Flooding in Thailand over the past months has inundated nearly 14 million acres of land, at least 740,000 acres of which is farmland, driving up Thai commodities prices both domestically and in the export markets, according to a report by FreshPlaza.com.
Many farmers have lost their entire crops, and will have no source of income until they replant and await the next harvest. Vegetable growers in the central region of the country have been hit particularly hard. Consequently, prices of Thai agricultural commodities have been driven up in both domestic and export markets.
Further, many export packinghouses located in the areas surrounding Bangkok are inaccessible or completely underwater.
Produce company Exoriens has continued operations, despite temporary closure of two of its packing and receiving facilities. Peyton Enloe explains, “We continue exporting fresh asparagus and baby corn, fresh mango Namdokmai, and fresh young coconuts. Fresh Asian specialty vegetable prices and availability are negatively impacted, however we continue exports of these items in a limited capacity”.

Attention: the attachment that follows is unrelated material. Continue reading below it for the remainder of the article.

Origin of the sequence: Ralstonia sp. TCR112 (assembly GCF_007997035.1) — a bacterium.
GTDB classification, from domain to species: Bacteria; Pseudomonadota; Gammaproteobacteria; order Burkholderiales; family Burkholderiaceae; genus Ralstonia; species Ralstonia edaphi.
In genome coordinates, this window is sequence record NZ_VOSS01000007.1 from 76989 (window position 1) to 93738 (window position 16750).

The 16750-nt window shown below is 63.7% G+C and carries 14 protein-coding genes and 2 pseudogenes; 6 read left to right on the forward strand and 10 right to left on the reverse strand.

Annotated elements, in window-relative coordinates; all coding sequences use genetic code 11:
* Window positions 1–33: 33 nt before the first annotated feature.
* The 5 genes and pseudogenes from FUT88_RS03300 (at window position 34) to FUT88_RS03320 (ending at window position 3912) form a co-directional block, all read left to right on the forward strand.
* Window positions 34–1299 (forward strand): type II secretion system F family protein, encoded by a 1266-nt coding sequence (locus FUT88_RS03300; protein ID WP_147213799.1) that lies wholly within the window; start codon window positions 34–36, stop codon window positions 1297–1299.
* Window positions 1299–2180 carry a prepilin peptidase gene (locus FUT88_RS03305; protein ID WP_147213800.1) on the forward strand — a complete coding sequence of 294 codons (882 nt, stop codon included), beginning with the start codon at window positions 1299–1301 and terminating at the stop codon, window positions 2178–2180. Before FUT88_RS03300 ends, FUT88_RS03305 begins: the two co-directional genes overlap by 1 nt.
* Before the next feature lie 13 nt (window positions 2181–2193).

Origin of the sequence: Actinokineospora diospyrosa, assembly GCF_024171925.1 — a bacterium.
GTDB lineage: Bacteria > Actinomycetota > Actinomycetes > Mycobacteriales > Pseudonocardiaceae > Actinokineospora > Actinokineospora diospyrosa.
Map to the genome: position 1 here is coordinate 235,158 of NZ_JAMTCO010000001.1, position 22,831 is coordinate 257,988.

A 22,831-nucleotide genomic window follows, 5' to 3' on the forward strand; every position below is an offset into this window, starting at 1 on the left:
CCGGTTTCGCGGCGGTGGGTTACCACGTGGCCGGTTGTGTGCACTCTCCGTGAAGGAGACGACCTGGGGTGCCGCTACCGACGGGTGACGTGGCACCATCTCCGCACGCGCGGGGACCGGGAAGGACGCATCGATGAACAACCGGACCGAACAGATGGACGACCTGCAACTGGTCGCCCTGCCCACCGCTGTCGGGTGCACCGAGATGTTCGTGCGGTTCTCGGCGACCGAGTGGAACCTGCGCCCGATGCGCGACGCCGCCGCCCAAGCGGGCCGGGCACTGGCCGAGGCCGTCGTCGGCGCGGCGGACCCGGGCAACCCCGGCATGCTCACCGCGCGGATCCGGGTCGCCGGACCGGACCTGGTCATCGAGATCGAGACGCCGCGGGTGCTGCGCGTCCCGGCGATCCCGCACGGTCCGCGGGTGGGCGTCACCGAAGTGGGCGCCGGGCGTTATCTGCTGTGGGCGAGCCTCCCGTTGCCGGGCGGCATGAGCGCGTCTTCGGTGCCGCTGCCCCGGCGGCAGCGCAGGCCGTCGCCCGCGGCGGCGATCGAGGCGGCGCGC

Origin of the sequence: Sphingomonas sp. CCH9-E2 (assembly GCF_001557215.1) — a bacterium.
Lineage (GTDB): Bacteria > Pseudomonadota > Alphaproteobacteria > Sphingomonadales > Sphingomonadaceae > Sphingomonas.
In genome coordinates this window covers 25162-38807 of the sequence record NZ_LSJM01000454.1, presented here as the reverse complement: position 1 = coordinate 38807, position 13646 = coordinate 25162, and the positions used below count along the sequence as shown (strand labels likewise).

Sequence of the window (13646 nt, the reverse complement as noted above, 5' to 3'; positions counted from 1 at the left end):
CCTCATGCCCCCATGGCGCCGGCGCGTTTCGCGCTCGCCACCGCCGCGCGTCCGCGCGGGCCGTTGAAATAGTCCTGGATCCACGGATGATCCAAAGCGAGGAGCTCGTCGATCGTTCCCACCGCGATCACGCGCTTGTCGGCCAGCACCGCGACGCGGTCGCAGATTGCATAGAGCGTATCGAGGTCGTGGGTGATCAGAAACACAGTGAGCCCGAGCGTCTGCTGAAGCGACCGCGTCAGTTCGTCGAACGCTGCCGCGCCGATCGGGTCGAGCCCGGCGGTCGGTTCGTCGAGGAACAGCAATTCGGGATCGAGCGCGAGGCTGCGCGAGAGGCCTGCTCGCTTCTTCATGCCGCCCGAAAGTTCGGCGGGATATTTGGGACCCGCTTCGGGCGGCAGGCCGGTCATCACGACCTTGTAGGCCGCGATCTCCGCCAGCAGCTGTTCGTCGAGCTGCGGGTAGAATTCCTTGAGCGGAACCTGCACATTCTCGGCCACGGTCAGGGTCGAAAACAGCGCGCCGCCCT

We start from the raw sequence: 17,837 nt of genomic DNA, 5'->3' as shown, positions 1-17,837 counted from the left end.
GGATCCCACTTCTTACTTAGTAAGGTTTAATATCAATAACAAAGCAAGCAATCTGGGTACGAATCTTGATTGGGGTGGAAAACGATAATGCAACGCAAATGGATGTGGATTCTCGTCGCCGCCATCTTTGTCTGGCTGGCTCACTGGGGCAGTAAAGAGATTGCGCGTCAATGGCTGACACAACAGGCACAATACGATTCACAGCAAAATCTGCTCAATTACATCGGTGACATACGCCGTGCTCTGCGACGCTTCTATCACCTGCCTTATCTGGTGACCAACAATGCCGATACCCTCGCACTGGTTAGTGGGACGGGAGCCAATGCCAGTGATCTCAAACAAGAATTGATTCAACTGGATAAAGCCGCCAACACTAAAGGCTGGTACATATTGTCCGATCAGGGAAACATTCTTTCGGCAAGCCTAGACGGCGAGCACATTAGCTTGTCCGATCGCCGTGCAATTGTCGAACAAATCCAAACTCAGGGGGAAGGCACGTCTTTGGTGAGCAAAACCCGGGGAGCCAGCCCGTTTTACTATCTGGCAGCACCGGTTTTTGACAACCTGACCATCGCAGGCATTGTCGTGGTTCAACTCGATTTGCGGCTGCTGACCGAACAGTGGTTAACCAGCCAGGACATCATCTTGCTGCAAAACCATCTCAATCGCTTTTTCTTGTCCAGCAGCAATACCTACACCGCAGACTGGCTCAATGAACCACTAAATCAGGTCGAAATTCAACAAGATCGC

The coming harvests of Thai ginger and Tamarind will be unaffected, as the growing region for these items is in the Northeast (away from flooding). While not in season, durian and mangosteen farms (which are primarily located in the far South and East) have also escaped the flooding, as well as lychee farms in the North. Longan is grown in many areas around the country, with harvests occurring at different times throughout the year. There is currently longan available from the North, however some periodic shortages are expected in 2012.
Inland transportation has become much more expensive, due to road closures and driver shortages; but fortunately the airport has remained open and free from the risk of nearby flooding.
Though adversely affected by record levels of rainfall and unprecedented floods, Exoriens has surpassed its original growth targets for 2011.
Over the last two years, Exoriens has rapidly grown to be one of the biggest exporters of fresh young coconuts from Thailand, according to the report.